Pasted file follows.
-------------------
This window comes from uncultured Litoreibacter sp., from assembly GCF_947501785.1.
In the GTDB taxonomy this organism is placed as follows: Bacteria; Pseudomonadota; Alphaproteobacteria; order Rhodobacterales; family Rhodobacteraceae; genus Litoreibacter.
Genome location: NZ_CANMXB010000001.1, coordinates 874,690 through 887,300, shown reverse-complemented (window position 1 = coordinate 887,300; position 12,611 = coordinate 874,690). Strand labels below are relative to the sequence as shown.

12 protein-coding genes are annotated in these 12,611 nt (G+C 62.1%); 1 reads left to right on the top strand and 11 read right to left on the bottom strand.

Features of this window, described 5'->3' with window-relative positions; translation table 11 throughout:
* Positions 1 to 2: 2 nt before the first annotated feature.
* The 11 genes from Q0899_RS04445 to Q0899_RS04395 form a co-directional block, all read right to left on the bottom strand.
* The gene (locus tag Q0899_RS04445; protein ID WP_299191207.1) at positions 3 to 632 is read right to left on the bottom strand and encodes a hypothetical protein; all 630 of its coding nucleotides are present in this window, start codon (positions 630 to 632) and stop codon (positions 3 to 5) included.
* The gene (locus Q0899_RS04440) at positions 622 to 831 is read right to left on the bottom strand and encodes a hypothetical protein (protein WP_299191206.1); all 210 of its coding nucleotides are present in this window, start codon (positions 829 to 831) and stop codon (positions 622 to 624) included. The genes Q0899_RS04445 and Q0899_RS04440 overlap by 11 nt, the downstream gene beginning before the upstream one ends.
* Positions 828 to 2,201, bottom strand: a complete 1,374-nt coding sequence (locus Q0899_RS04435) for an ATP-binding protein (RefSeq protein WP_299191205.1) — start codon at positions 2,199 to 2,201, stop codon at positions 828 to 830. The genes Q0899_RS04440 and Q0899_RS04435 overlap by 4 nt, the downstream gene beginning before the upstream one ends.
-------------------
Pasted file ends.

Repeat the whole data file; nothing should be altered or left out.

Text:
This window comes from uncultured Litoreibacter sp., from assembly GCF_947501785.1.
In the GTDB taxonomy this organism is placed as follows: Bacteria; Pseudomonadota; Alphaproteobacteria; order Rhodobacterales; family Rhodobacteraceae; genus Litoreibacter.
Genome location: NZ_CANMXB010000001.1, coordinates 874,690 through 887,300, shown reverse-complemented (window position 1 = coordinate 887,300; position 12,611 = coordinate 874,690). Strand labels below are relative to the sequence as shown.

12 protein-coding genes are annotated in these 12,611 nt (G+C 62.1%); 1 reads left to right on the top strand and 11 read right to left on the bottom strand.

Features of this window, described 5'->3' with window-relative positions; translation table 11 throughout:
* Positions 1 to 2: 2 nt before the first annotated feature.
* The 11 genes from Q0899_RS04445 to Q0899_RS04395 form a co-directional block, all read right to left on the bottom strand.
* The gene (locus tag Q0899_RS04445; protein ID WP_299191207.1) at positions 3 to 632 is read right to left on the bottom strand and encodes a hypothetical protein; all 630 of its coding nucleotides are present in this window, start codon (positions 630 to 632) and stop codon (positions 3 to 5) included.
* The gene (locus Q0899_RS04440) at positions 622 to 831 is read right to left on the bottom strand and encodes a hypothetical protein (protein WP_299191206.1); all 210 of its coding nucleotides are present in this window, start codon (positions 829 to 831) and stop codon (positions 622 to 624) included. The genes Q0899_RS04445 and Q0899_RS04440 overlap by 11 nt, the downstream gene beginning before the upstream one ends.
* Positions 828 to 2,201, bottom strand: a complete 1,374-nt coding sequence (locus Q0899_RS04435) for an ATP-binding protein (RefSeq protein WP_299191205.1) — start codon at positions 2,199 to 2,201, stop codon at positions 828 to 830. The genes Q0899_RS04440 and Q0899_RS04435 overlap by 4 nt, the downstream gene beginning before the upstream one ends.